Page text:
Recently some light-dep Green Crack and Blue Dream nugs were gifted to HU – both impressive; the true fruit of the hills of Northern Cali. Interestingly Wonderland Nursery advertised both these strains on fliers inserted in the local weekly (The North Coast Journal). A cutting of Green Crack was given the front page – $10 for a start, $15 potted. Blue Dream shared the second page with OG Sour and Ghost OG. Finding it unique that the fresh and expertly grown cannabis HU had been provided was the same pheno-type that wonderland nursery was advertising, HU set out to compare the strains.
HU staff started researching info to write a cannabis review. Great idea, right? Here’s the industry, full circle, right in our hands – cutting to nug, cool! Looking on the Internet, HU shortly realized that Leafly.com had already made strain reviews somewhat obsolete. They kill the strain review game. Feeling defeated, our collective minds shifted back to our week of reading local cannabis industry media and that’s when we decided to take a step back and figure out all the moving parts of Humboldt’s’ frantically emerging cannabis industry.
I mean nugs – Green Crack and Blue Dream – cool, right? First light-dep of the year coming out of our hills, cool right? Yah, but what’s more interesting is the story these two nugs produce. Not their yield, or terpene profile, or lineage, or the type of high; what’s interesting is the potential route these nugs took from cutting to our vape and all the ecological, economic, and social commotion these nugs make. HU staff and contributors have been frustrated for years with the inaction Humboldt County has shown in preparing for cannabis legalization but all of a sudden the pound (turkey bagged of course) has hit the fan.
After years of nothing (predominantly is probably a more accurate word choice here) but crime reports and law enforcement scare tactics, HU staff has noticed an explosion of cannabis advocacy, media, and industry. Mostly fledgling – none-the-less exciting – a potential legal industry is popping out of the illegal woodwork. Finally we are seeing residents’ frame cannabis as normal (as opposed to criminal or medical). Of course this is accompanied by push back from typical opponents of cannabis legalization but HU has also noticed some new voices emerge out of Humboldt’s cannabis culture. The following will highlight some of these new voices and try to make sense of their claims.
- It’s light-dep time of year and that’s the focus of Emerald Magazines July edition. This free magazine seems to be going all-in on cannabis recently and that has drawn HU attention. Not sure the reason for the shift but Emerald Magazine is emerging as a community leader in promoting Humboldt’s legal cannabis industry. Staff writers and publisher Christina E. DeGiovanni seem to be pushing Humboldt/Mendo/Trinity cannabis branding. Its good to see and many groups are beginning to brand their products. Emerald Magazine is here to help (thumbs up). Branding is an interesting topic, some view branding as the only way to save Humboldt’s economy. Branding can make a certain product from certain region more desirable and therefore command a premium dollar. Humboldt already has synergy in this direction but Emerald Magazine seems to be pushing the Emerald Triangle angle – Humboldt, Mendo, and Trinity included. Another emerging player is Emerald Grown. This group is a farmer owned services coop. Much like Real California Milk, this cooperative will attempt to promote and connect small Humboldt farmers so they can compete against inevitable big corporate competition. After-all medical growers are already familiar with cooperatives as most cannabis clubs are nothing more than coop’s and collectives. Seed collectives and some farms have emerged and began branding themselves as well. This will be the topic of future posts at HU.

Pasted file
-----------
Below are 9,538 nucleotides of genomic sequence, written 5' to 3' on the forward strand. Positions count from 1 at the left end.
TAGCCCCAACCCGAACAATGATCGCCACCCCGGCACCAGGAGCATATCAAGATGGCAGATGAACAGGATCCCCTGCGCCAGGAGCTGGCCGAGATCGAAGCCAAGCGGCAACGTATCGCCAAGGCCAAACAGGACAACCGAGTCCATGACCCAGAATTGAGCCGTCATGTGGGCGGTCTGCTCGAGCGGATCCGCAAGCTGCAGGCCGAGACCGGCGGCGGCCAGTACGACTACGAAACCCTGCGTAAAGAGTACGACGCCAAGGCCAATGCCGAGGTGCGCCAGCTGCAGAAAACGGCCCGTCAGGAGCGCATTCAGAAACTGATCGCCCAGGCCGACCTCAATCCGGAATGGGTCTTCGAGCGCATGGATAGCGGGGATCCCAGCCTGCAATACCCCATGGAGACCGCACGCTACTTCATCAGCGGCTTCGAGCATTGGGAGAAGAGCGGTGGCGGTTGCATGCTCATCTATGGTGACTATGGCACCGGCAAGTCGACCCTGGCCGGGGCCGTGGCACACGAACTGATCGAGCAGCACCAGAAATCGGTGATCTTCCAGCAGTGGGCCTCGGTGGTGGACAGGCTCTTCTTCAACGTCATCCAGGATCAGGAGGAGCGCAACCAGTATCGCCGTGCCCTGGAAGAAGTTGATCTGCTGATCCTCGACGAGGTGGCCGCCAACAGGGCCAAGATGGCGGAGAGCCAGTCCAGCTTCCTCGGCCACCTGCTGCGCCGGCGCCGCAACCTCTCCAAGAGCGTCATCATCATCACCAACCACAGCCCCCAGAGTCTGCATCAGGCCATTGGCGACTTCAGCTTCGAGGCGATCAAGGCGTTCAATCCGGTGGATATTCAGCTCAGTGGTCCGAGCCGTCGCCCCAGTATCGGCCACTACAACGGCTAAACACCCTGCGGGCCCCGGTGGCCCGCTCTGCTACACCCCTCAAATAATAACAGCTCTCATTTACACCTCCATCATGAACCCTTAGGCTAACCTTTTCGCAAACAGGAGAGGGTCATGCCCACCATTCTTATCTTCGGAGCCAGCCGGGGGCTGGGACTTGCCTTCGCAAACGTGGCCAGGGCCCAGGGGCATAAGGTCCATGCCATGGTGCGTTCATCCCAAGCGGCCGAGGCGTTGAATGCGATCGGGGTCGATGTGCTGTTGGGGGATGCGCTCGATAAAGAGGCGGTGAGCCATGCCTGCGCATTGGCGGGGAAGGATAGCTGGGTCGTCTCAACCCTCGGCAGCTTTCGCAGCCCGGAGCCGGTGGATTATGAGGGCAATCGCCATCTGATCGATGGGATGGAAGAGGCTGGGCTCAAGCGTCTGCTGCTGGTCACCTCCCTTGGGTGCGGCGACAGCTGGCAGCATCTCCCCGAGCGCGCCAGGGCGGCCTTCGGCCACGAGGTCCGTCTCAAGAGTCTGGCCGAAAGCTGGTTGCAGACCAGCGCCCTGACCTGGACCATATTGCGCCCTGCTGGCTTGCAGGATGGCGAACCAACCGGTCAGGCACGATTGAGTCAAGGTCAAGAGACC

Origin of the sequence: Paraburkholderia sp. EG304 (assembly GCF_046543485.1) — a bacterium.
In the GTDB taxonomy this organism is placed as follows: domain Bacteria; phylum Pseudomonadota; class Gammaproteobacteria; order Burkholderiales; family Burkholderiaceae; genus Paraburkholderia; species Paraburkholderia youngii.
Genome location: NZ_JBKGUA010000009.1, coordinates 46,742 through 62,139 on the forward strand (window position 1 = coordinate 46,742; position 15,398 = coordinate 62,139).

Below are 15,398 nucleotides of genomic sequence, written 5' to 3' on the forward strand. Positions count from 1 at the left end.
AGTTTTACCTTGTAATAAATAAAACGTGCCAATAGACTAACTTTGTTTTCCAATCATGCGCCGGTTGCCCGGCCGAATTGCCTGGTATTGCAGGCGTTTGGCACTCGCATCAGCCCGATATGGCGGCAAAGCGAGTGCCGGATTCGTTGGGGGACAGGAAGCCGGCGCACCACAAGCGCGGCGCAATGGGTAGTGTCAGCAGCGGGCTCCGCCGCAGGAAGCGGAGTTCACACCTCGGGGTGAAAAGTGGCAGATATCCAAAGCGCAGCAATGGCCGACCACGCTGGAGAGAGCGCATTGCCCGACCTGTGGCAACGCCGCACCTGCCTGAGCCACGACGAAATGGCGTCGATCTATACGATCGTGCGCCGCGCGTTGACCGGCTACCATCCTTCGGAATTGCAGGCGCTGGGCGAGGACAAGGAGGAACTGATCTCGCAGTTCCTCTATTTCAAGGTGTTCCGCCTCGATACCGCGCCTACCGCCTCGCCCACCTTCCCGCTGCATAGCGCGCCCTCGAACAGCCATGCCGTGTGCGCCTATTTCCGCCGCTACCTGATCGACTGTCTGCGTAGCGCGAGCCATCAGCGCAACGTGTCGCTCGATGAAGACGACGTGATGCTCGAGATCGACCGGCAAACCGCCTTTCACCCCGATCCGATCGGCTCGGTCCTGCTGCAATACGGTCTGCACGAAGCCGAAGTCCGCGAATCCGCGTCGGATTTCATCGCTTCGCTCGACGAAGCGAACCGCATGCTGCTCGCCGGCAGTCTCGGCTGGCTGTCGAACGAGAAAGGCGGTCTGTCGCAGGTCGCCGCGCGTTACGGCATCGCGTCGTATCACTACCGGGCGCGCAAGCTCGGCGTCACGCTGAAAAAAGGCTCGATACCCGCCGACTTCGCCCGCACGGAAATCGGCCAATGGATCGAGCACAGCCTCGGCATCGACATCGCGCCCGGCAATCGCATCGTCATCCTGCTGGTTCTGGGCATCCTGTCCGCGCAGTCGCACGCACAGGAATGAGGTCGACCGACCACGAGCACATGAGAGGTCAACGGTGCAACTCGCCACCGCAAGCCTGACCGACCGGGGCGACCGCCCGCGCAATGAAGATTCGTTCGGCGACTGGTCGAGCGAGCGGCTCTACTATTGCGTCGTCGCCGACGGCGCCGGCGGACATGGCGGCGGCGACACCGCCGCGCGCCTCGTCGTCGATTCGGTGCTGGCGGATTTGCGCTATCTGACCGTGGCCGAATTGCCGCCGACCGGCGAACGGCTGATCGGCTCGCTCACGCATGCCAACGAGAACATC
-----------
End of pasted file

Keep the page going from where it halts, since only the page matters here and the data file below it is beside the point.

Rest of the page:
- Along with the branding there has been some ranting. An Op-Ed by John Harden on the Lost Coast Outpost bashes the cannabis industry and bids it good riddance. Humboldt’s community and economy has already been ruined. The War on Drugs ruined it and now all that’s left is a wild west shoot between cops and dope growers while Humboldt’s true community is in the middle. End the war on drugs, end Humboldt’s illicit cannabis industry, then we’ll see the end of environmental damage, end of potsititutes, end of vagrants, end of punk kids with money, and back to “rusty old ranch wagons.” Simple as that. Cool story John. In the North Coast Journal an article titled Left With Nothing by Steve Dodge of Humboldt Growers Collective provides us with a mathematical breakdown of how legalization will leave cannabis farmers at the bottom rung of society making a measly $40k a year! Leaving no money to buy a home, send the kids to college, or pay for health insurance! Rough world this new legal world is… How is a cannabis farmer going to pay for a new well or truck? Well Steve, we have to state the obvious: most people get a loan to pay for a new well. Steve, I know you haven’t been able to get a loan making $30k a year (on the books) from landscaping and I know your use to paying for things outright with cash but its time to share the wealth, brah. Lastly, I thought a fellow cannabis aficionado – whose totally not in it for the money – would realize by now that one can pull off three runs a year with supplemental-light and light-dep techniques and not just the one as your article uses to produce your $40k figure. So actually using Steve’s math that $40k is actually a $120k. Is that enough? Just saying, first world problems…?